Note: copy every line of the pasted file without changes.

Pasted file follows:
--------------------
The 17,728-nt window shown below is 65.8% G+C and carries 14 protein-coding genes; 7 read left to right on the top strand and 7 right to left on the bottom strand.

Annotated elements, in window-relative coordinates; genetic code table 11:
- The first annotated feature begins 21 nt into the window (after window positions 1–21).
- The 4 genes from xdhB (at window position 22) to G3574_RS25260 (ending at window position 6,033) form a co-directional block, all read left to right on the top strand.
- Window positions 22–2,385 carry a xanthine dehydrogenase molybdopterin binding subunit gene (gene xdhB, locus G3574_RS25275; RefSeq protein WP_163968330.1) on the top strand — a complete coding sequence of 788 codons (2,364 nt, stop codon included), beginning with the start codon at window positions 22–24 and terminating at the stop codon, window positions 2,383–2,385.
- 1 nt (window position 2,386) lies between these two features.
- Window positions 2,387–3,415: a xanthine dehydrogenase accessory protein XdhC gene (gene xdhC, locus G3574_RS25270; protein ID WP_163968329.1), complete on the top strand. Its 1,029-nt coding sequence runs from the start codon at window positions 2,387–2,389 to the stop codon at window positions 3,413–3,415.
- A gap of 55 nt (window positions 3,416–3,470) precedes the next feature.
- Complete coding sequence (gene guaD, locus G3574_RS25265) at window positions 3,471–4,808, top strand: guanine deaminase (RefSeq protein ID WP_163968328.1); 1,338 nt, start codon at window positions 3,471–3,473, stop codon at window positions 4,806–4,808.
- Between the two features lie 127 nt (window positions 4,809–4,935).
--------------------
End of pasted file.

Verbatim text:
The 17,728-nt window shown below is 65.8% G+C and carries 14 protein-coding genes; 7 read left to right on the top strand and 7 right to left on the bottom strand.

Annotated elements, in window-relative coordinates; genetic code table 11:
- The first annotated feature begins 21 nt into the window (after window positions 1–21).
- The 4 genes from xdhB (at window position 22) to G3574_RS25260 (ending at window position 6,033) form a co-directional block, all read left to right on the top strand.
- Window positions 22–2,385 carry a xanthine dehydrogenase molybdopterin binding subunit gene (gene xdhB, locus G3574_RS25275; RefSeq protein WP_163968330.1) on the top strand — a complete coding sequence of 788 codons (2,364 nt, stop codon included), beginning with the start codon at window positions 22–24 and terminating at the stop codon, window positions 2,383–2,385.
- 1 nt (window position 2,386) lies between these two features.
- Window positions 2,387–3,415: a xanthine dehydrogenase accessory protein XdhC gene (gene xdhC, locus G3574_RS25270; protein ID WP_163968329.1), complete on the top strand. Its 1,029-nt coding sequence runs from the start codon at window positions 2,387–2,389 to the stop codon at window positions 3,413–3,415.
- A gap of 55 nt (window positions 3,416–3,470) precedes the next feature.
- Complete coding sequence (gene guaD, locus G3574_RS25265) at window positions 3,471–4,808, top strand: guanine deaminase (RefSeq protein ID WP_163968328.1); 1,338 nt, start codon at window positions 3,471–3,473, stop codon at window positions 4,806–4,808.
- Between the two features lie 127 nt (window positions 4,809–4,935).